Tip: Shut the Hell Up About Eggs

A new study tells us that eggs will kill you after all. Should you listen to it? Here's some perspective.

Good Grief, Here We Go Again

Despite several solid studies that exonerated eggs from playing any part in heart disease (1,2), a new study is telling us that we'd best curb our intake (3).

Never mind that the revamped U.S. dietary guidelines issued in 2015 said there was "no appreciable relationship between consumption of dietary cholesterol and serum cholesterol," this latest report is telling us to beware of egg consumption.

This is how society becomes inured to cautionary health recommendations. Momma says we can't but dad says we can and then they both change their minds repeatedly and junior grows up neurotic and ends up on a clock tower with a rifle, only in this case, he's armed with a crate of eggs and he's raining them down onto hapless scientists.

Top of the world, Ma!

People have grown to think all nutrition information is horse puckey and they might as well do what they want because if it doesn't cause heart disease, it'll sure enough cause cancer, Alzheimer's, liver damage, urinary tract infections, you name it.

So let me try to do a little clean up on aisle 4, where someone seems to have dropped a carton of eggs.

Admittedly, at first glance, the study appears to have some ball-swinging gravitas. Scientists combined the results of 6 different research papers and amassed statistics for almost 30,000 people over a period of 17 years.

They found that for each additional 300 mg. of cholesterol in the diet, people had a significant increase in both cardiovascular disease and risk of death from any cause. They even went so far as to say that each additional half-egg consumed was "significantly associated with a higher risk of CVD (cardiovascular disease)."

And the paper even appeared in JAMA, the Journal of the American Medical Association, and not some cheesy magazine that publishes studies by loser scientists on how alcohol consumption increases the chances of unprotected sex or how herring fish communicate by farting.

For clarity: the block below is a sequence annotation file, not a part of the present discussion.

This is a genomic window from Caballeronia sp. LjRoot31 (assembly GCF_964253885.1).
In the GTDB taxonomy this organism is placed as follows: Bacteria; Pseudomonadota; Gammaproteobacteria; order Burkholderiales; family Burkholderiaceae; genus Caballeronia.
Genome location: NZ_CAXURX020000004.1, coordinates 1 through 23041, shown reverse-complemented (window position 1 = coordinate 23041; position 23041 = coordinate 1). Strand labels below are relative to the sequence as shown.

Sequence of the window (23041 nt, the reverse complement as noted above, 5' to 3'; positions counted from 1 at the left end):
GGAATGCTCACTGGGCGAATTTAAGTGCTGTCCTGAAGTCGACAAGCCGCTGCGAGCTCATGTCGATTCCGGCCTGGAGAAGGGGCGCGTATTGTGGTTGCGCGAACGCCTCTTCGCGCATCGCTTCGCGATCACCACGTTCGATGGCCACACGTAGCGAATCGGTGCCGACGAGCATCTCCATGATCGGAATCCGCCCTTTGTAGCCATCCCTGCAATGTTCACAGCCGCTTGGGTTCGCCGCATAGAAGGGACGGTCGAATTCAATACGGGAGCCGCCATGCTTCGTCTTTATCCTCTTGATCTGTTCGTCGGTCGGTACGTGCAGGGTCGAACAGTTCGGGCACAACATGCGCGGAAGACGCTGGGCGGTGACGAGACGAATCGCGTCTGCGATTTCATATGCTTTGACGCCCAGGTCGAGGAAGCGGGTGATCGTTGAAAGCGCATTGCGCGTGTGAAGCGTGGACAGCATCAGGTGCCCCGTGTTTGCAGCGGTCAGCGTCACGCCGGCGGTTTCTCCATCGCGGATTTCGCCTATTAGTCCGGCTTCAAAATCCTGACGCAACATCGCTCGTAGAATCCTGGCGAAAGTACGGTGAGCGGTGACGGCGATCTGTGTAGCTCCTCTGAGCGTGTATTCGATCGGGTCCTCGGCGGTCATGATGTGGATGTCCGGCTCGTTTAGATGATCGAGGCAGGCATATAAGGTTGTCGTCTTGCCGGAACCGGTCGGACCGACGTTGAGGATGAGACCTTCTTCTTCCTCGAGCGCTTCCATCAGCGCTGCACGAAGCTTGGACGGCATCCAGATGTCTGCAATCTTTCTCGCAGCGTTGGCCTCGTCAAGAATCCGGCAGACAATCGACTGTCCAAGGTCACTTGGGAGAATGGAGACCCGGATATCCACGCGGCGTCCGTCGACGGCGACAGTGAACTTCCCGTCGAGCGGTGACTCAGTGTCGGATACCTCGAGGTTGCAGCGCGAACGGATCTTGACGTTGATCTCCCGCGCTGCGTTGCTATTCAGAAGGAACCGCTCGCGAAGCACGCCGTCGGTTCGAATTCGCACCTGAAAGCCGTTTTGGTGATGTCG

Game, set, and match, right? Go back to eating your sad little egg whites while the sewers abound with orange streaks of lutein and zeaxanthin from all the discarded yolks.

Well, maybe we don't have to.

There's a big problem with this study. While there appears to be a correlation between egg consumption and heart disease, it doesn't mean that there's causation between eggs and heart disease.

Look, the study relied on "food recall." Participants were asked to remember what they ate for breakfast over a period of weeks. Fitness people can remember what they ate for breakfast because it's usually the same damn thing, over and over again. Plus, it's important to them. But regular people? They usually don't remember if they had pastry, Cap'n Crunch, or yes, eggs.

Besides, the researchers didn't appear to consider cholesterol from non-egg sources. Case in point, if you find an egg on a plate, you usually don't have to look far to find some bacon, buttered toast, or creamed coffee.

Perhaps most egregiously, the researchers, while addressing them, still gave short shrift to other factors that heavily influence cardiac health, like smoking, body weight, BMI, and saturated fat intake.

Lastly, you have to consider that just as many people with low cholesterol die of heart disease as people with high cholesterol. Never mind that the vast majority of people aren't even influenced by dietary cholesterol. They can eat lard and their cholesterol levels remain steady.

So I'm stickin' to my over-easy guns and I'm going to continue to eat eggs. They've got too much protein and too many healthful phospholipids and carotenoids to pass up because of a non-definitive study.

  1. Fuller NR et al. Effect of a high-egg diet on cardiometabolic risk factors in people with type 2 diabetes: the Diabetes and Egg (DIABEGG) Study-randomized weight-loss and follow-up phase. Am J Clin Nutr. 2018 Jun 1;107(6):921-931. PubMed.
  2. DiMarco DM et al. Intake of up to 3 Eggs per Day Is Associated with Changes in HDL Function and Increased Plasma Antioxidants in Healthy, Young Adults. J Nutr. 2017 Mar;147(3):323-329. PubMed.
  3. Zhong VW et al. Associations of Dietary Cholesterol or Egg Consumption With Incident Cardiovascular Disease and Mortality. JAMA. 2019 Mar 19;321(11):1081-1095. PubMed.